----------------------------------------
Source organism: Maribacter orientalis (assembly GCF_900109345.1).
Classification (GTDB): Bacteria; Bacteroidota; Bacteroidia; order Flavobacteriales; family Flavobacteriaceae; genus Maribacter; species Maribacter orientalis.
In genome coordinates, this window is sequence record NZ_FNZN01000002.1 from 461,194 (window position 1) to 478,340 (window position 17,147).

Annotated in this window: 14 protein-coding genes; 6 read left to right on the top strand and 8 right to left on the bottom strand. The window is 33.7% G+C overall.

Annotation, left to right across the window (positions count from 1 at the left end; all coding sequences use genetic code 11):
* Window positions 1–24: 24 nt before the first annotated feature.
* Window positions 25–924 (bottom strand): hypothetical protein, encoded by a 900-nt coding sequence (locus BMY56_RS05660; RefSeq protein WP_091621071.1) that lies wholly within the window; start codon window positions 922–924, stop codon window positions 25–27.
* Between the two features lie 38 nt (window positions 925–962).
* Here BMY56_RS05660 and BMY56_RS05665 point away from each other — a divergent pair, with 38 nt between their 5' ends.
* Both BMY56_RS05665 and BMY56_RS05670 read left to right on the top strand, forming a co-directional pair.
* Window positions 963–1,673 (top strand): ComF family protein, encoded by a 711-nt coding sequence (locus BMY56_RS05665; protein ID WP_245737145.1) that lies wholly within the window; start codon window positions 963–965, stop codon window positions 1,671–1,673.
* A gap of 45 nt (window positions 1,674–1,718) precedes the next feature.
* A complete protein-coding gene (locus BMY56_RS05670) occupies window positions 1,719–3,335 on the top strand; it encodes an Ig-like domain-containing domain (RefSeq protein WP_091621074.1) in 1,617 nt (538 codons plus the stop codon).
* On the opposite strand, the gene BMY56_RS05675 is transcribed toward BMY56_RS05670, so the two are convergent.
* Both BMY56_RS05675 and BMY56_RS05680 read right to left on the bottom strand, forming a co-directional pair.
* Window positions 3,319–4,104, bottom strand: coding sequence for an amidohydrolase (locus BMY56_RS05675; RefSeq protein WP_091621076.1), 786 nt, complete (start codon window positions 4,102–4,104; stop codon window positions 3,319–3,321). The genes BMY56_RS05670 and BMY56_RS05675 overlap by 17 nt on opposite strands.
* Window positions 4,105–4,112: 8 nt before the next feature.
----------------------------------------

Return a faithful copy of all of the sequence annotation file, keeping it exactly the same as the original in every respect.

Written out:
Source organism: Maribacter orientalis (assembly GCF_900109345.1).
Classification (GTDB): Bacteria; Bacteroidota; Bacteroidia; order Flavobacteriales; family Flavobacteriaceae; genus Maribacter; species Maribacter orientalis.
In genome coordinates, this window is sequence record NZ_FNZN01000002.1 from 461,194 (window position 1) to 478,340 (window position 17,147).

Annotated in this window: 14 protein-coding genes; 6 read left to right on the top strand and 8 right to left on the bottom strand. The window is 33.7% G+C overall.

Annotation, left to right across the window (positions count from 1 at the left end; all coding sequences use genetic code 11):
* Window positions 1–24: 24 nt before the first annotated feature.
* Window positions 25–924 (bottom strand): hypothetical protein, encoded by a 900-nt coding sequence (locus BMY56_RS05660; RefSeq protein WP_091621071.1) that lies wholly within the window; start codon window positions 922–924, stop codon window positions 25–27.
* Between the two features lie 38 nt (window positions 925–962).
* Here BMY56_RS05660 and BMY56_RS05665 point away from each other — a divergent pair, with 38 nt between their 5' ends.
* Both BMY56_RS05665 and BMY56_RS05670 read left to right on the top strand, forming a co-directional pair.
* Window positions 963–1,673 (top strand): ComF family protein, encoded by a 711-nt coding sequence (locus BMY56_RS05665; protein ID WP_245737145.1) that lies wholly within the window; start codon window positions 963–965, stop codon window positions 1,671–1,673.
* A gap of 45 nt (window positions 1,674–1,718) precedes the next feature.
* A complete protein-coding gene (locus BMY56_RS05670) occupies window positions 1,719–3,335 on the top strand; it encodes an Ig-like domain-containing domain (RefSeq protein WP_091621074.1) in 1,617 nt (538 codons plus the stop codon).
* On the opposite strand, the gene BMY56_RS05675 is transcribed toward BMY56_RS05670, so the two are convergent.
* Both BMY56_RS05675 and BMY56_RS05680 read right to left on the bottom strand, forming a co-directional pair.
* Window positions 3,319–4,104, bottom strand: coding sequence for an amidohydrolase (locus BMY56_RS05675; RefSeq protein WP_091621076.1), 786 nt, complete (start codon window positions 4,102–4,104; stop codon window positions 3,319–3,321). The genes BMY56_RS05670 and BMY56_RS05675 overlap by 17 nt on opposite strands.
* Window positions 4,105–4,112: 8 nt before the next feature.